**Dynamic Part**

- Part of the focus is that as data changes, some computation on that data changes slowly over time, he discusses using a dynamic approach which does not recompute from scratch
- Can make an intractable problem tractable, example in dynamic points forming convex hulls goes from years to seconds

- Says dynamic algorithms designed for particular problems generally lags 10 years after static
- Domains that allow dynamic algorithms are stable, which means that similar inputs yield similar computations (in terms of actual execution)
- Idea is to represent execution as data structures that change over time
- Idea is based on combination of computational models of Turing and Church, a tree that records all the processing performed

- Idea is that it can be figured out what change in input causes changes in what parts of the execution tree, and only the modified part needs to be recomputed
- Running time is proportional to the stability of the problem, how much execution is shared
- Get two orders of magnitude saving in some cases
- Run [specially annotated, and specially restructured] code through a special compiler that produces a self-adjusting executable
- Because the computation is so fast (orders of magnitude), it has allowed for the solving of some open problems:
- live computation of convex hulls in higher dimensions on dynamic data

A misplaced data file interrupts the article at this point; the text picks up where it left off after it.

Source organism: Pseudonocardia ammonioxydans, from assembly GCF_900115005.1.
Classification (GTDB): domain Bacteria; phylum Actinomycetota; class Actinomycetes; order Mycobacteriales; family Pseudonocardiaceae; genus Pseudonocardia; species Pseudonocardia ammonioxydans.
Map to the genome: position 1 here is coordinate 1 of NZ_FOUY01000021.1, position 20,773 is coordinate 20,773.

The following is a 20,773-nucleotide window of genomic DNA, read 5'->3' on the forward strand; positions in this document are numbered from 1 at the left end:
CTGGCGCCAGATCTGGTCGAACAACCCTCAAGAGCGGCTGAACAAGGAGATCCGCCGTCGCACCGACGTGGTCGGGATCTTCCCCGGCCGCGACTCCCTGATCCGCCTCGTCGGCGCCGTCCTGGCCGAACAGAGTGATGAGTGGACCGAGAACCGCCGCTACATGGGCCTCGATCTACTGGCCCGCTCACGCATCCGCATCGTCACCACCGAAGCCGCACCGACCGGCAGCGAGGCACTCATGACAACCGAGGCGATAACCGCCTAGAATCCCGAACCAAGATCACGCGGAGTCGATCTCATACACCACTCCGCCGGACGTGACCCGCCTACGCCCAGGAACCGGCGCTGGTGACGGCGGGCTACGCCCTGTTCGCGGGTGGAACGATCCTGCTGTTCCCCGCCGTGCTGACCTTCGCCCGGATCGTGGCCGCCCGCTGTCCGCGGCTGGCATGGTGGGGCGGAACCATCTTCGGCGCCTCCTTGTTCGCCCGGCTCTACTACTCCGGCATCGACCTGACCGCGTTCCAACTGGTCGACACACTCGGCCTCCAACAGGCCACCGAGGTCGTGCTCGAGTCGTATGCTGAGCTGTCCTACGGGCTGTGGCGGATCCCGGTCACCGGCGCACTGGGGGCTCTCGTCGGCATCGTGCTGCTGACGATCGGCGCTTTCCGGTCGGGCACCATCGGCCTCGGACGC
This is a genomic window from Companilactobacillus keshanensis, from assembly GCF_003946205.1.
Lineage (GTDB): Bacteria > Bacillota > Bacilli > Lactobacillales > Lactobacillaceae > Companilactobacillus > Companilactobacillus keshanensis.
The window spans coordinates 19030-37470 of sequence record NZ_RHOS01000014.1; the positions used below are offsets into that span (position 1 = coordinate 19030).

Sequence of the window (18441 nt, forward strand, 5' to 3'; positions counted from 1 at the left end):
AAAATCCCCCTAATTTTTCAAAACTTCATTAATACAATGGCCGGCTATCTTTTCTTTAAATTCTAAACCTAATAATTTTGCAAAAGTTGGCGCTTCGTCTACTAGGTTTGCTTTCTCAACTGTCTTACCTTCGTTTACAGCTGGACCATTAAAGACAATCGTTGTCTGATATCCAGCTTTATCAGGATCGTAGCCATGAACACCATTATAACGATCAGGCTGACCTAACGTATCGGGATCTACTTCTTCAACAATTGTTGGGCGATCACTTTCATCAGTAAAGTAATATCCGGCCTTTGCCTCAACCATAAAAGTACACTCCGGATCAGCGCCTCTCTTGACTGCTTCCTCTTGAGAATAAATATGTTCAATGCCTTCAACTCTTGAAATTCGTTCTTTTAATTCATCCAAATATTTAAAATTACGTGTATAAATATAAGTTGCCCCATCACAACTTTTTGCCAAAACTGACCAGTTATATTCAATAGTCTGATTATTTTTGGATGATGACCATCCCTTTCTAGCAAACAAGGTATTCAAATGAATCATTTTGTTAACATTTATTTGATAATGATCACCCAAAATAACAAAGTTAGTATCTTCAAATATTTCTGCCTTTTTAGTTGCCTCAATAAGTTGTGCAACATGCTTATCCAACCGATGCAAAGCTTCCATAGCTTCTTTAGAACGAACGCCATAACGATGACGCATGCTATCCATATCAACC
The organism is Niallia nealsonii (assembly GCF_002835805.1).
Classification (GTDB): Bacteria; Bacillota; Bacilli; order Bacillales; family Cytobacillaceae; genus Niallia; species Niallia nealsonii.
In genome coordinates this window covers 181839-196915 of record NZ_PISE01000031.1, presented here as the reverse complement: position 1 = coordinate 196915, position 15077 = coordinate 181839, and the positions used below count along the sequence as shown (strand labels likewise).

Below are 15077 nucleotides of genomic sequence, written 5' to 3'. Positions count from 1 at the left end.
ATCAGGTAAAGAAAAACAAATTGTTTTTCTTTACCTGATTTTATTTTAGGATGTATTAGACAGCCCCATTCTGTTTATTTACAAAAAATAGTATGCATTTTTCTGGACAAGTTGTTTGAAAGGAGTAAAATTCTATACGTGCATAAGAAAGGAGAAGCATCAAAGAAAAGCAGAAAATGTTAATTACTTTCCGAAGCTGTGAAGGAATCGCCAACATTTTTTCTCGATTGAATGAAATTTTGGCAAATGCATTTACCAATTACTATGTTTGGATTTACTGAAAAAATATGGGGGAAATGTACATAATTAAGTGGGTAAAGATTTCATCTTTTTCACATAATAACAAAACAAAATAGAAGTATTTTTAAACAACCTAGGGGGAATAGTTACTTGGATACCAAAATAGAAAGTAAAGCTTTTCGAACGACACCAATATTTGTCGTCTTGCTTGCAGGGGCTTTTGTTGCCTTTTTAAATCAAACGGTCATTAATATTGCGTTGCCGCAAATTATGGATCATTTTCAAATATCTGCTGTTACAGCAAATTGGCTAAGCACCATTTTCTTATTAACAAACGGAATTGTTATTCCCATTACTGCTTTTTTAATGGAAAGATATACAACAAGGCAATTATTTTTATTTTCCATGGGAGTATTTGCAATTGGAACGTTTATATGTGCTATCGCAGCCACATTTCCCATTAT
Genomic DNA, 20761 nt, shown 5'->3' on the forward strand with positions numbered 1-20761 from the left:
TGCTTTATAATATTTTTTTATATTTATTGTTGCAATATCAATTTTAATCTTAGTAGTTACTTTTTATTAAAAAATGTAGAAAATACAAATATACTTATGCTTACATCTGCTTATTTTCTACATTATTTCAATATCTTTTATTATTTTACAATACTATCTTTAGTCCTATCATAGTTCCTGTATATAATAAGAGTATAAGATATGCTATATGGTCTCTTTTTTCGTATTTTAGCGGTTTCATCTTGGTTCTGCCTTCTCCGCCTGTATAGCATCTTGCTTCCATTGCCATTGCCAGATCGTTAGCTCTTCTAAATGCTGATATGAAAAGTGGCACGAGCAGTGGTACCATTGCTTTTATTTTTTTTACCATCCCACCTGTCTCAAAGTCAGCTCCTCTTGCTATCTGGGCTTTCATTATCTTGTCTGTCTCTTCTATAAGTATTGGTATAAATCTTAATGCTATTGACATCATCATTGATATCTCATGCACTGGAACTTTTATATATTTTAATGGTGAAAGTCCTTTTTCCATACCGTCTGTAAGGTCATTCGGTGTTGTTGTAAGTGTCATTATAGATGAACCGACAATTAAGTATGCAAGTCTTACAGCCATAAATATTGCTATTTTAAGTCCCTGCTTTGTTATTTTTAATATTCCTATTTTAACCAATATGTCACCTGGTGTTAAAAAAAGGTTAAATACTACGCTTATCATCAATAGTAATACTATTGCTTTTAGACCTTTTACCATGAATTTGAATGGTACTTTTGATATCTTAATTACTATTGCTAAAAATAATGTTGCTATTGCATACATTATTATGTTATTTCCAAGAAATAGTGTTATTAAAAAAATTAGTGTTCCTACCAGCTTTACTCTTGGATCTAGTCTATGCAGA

- Dynamic meshing: triangulate a dynamically changing 3d mesh s.t. no triangle has small angles (because small angles cause floating pt instability). Here the result is close to optimal (not manipluation of a shape, but deletion and random rea-dding of pts)
- Probabilistic inference

- Most of these results just leverage an existing result, figuring out that its stable, and then making it dynamic

**Parallelism Part**

- Basic point is that the overhead involved in parallelizing code is actually significant, finding the tradeoff where parallelization actually pays off is called the Granularity-Control Problem
- Have some methods that try to resolve the issue, speedups are significant, but not linear in number of additional cores

**Dynamic Parallel**

- Dynamic and parallel issues are “duals” of the same problem
- Can get the benefit of both by programming for just one
- Looking at doing Map-Reduce by this method, needed to make it stable with a small change, then implemented it in Hadoop
- Results for Hadoop just makes it faster, no end used changes needed.